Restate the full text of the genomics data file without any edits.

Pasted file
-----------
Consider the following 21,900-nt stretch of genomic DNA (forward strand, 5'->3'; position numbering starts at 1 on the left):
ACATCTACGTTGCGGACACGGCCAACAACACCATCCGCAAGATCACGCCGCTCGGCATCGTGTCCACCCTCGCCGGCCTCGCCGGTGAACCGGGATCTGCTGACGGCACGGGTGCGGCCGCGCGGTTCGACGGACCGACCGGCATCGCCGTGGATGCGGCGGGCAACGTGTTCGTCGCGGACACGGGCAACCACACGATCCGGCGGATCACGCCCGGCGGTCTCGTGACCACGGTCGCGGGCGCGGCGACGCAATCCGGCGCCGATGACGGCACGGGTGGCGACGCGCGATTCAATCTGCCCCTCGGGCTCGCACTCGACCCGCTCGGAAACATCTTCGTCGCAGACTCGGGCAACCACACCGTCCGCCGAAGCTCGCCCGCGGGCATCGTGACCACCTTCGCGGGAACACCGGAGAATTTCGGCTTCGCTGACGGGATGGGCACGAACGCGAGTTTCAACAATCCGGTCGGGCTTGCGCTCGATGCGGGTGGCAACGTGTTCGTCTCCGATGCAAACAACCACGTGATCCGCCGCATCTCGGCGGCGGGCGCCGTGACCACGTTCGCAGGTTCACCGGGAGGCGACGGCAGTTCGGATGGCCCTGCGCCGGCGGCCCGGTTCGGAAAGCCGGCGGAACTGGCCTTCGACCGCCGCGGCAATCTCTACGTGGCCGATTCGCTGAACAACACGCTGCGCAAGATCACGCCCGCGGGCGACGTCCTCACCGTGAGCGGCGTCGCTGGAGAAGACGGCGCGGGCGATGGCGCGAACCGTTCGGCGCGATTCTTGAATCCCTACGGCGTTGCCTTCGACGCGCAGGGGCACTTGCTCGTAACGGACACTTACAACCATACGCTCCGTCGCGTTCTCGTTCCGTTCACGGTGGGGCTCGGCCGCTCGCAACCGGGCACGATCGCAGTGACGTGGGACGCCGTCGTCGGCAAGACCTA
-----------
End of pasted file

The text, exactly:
Consider the following 21,900-nt stretch of genomic DNA (forward strand, 5'->3'; position numbering starts at 1 on the left):
ACATCTACGTTGCGGACACGGCCAACAACACCATCCGCAAGATCACGCCGCTCGGCATCGTGTCCACCCTCGCCGGCCTCGCCGGTGAACCGGGATCTGCTGACGGCACGGGTGCGGCCGCGCGGTTCGACGGACCGACCGGCATCGCCGTGGATGCGGCGGGCAACGTGTTCGTCGCGGACACGGGCAACCACACGATCCGGCGGATCACGCCCGGCGGTCTCGTGACCACGGTCGCGGGCGCGGCGACGCAATCCGGCGCCGATGACGGCACGGGTGGCGACGCGCGATTCAATCTGCCCCTCGGGCTCGCACTCGACCCGCTCGGAAACATCTTCGTCGCAGACTCGGGCAACCACACCGTCCGCCGAAGCTCGCCCGCGGGCATCGTGACCACCTTCGCGGGAACACCGGAGAATTTCGGCTTCGCTGACGGGATGGGCACGAACGCGAGTTTCAACAATCCGGTCGGGCTTGCGCTCGATGCGGGTGGCAACGTGTTCGTCTCCGATGCAAACAACCACGTGATCCGCCGCATCTCGGCGGCGGGCGCCGTGACCACGTTCGCAGGTTCACCGGGAGGCGACGGCAGTTCGGATGGCCCTGCGCCGGCGGCCCGGTTCGGAAAGCCGGCGGAACTGGCCTTCGACCGCCGCGGCAATCTCTACGTGGCCGATTCGCTGAACAACACGCTGCGCAAGATCACGCCCGCGGGCGACGTCCTCACCGTGAGCGGCGTCGCTGGAGAAGACGGCGCGGGCGATGGCGCGAACCGTTCGGCGCGATTCTTGAATCCCTACGGCGTTGCCTTCGACGCGCAGGGGCACTTGCTCGTAACGGACACTTACAACCATACGCTCCGTCGCGTTCTCGTTCCGTTCACGGTGGGGCTCGGCCGCTCGCAACCGGGCACGATCGCAGTGACGTGGGACGCCGTCGTCGGCAAGACCTA